Scientific Computing

MATH-GA.2043-001 and CSCI-GA 2112.001

Courant Institute of Mathematical Sciences,
New York University
Fall Semester, 2018
Lectures: Thursday, 5:10 to 7 pm, Room 1302, Warren Weaver Hall

Instructor: Jonathan Goodman, his web page, email:
phone: 212-998-3326, office: 529 Warren Weaver Hall
office hours: 4 to 6 pm Thursday or by appointment
(call or email for a time)

Course content

This is an introduction to scientific computing at the beginning graduate level. You have to be good at a lot of things to be good at scientific computing. There is math involved in designing approximations and understanding how to pose computational problems. There are clever numerical algorithms. There is programming and software engineering and management. This course covers all these areas to some degree so that a student can continue to more a specialized area with an understanding of how it fits into the bigger picture. Specific content will include:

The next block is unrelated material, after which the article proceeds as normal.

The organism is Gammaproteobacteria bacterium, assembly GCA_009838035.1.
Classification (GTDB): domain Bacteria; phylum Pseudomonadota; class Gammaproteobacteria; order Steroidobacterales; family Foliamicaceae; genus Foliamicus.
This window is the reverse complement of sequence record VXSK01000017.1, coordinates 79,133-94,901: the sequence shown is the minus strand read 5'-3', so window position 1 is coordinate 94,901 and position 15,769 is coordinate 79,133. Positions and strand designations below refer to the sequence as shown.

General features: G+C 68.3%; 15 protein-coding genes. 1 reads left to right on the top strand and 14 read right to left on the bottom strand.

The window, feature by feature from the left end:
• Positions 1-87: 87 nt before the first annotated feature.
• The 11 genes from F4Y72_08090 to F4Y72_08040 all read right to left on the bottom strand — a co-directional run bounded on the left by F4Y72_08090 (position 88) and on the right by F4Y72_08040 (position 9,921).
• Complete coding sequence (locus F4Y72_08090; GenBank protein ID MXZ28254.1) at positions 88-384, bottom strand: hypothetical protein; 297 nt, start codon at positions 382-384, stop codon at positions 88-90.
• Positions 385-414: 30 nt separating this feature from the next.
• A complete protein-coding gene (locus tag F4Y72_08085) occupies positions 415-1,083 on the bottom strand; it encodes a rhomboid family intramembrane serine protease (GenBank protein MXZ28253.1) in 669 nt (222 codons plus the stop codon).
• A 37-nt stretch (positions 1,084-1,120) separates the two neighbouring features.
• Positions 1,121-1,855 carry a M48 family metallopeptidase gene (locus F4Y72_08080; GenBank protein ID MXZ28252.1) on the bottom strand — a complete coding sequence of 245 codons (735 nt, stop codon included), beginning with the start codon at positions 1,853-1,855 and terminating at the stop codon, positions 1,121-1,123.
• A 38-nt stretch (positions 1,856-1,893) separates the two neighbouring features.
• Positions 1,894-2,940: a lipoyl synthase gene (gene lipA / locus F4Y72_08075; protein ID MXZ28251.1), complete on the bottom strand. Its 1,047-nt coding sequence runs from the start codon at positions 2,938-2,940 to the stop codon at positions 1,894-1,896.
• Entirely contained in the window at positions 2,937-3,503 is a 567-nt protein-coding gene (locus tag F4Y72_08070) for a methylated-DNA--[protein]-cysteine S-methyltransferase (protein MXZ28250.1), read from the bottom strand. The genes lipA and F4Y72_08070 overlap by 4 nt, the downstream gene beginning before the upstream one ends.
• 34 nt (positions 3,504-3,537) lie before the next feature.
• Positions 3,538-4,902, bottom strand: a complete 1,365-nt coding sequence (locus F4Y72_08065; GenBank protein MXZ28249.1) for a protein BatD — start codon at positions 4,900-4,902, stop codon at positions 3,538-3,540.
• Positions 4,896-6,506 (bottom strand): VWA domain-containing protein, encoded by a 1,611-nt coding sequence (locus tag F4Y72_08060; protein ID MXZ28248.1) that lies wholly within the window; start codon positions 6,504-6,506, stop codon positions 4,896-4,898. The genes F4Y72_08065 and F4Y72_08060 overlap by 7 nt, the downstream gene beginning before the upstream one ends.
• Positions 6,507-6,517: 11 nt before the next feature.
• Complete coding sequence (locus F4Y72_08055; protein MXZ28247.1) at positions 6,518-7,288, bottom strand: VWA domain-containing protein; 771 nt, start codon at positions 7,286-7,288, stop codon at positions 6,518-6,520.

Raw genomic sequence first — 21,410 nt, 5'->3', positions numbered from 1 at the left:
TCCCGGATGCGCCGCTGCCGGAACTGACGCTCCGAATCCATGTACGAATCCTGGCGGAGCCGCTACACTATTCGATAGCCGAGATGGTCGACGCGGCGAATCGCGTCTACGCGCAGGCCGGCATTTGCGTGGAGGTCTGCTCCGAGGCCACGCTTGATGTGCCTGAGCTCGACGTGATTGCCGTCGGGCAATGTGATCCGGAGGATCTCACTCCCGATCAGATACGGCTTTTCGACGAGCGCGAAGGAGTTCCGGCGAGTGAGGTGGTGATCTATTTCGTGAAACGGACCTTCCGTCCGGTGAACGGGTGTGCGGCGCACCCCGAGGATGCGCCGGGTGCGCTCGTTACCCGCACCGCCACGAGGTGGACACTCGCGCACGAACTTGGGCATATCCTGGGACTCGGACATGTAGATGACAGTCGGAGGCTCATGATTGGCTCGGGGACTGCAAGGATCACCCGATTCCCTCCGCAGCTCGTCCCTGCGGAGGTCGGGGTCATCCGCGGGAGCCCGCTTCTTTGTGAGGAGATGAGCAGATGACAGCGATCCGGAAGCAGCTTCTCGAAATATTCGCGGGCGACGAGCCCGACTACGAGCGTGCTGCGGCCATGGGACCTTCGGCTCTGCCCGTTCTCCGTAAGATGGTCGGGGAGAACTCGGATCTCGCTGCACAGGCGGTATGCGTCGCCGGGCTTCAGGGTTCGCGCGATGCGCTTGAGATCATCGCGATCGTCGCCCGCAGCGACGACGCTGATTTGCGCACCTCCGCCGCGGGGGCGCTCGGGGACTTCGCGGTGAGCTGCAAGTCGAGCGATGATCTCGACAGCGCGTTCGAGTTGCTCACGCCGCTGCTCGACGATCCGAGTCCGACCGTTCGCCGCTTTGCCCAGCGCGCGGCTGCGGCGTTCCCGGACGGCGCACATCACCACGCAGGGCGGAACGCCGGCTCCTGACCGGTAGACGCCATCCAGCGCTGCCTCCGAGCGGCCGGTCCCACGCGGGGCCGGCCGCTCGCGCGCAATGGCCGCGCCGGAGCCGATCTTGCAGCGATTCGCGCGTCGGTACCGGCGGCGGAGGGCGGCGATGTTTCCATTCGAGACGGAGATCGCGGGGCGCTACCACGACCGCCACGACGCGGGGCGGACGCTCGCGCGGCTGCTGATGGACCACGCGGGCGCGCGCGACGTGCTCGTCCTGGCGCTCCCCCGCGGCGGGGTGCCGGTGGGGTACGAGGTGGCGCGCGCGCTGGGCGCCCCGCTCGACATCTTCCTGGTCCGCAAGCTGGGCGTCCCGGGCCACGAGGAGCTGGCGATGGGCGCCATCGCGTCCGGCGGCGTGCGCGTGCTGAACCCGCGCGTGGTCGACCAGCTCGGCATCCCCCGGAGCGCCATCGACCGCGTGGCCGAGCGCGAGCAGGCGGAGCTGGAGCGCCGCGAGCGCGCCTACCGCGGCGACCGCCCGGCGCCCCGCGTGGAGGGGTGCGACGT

Math: Conditioning of problems and stability of algorithms; Taylor expansions, differences, integration and interpolation; conditioning of some linear algebra problems; basic Monte Carlo.

Mechanics: Floating point arithmetic; outline of processor archecture relating to performance (speed of execution).

Algorithms: FFT; Gaussian elimination; Newton's method for optimization

Software: Performance pitfalls; pitfalls related to inexact arithmetic; using packages; using development tools; modular testing and verification of numerical codes; visualization; using developer tools.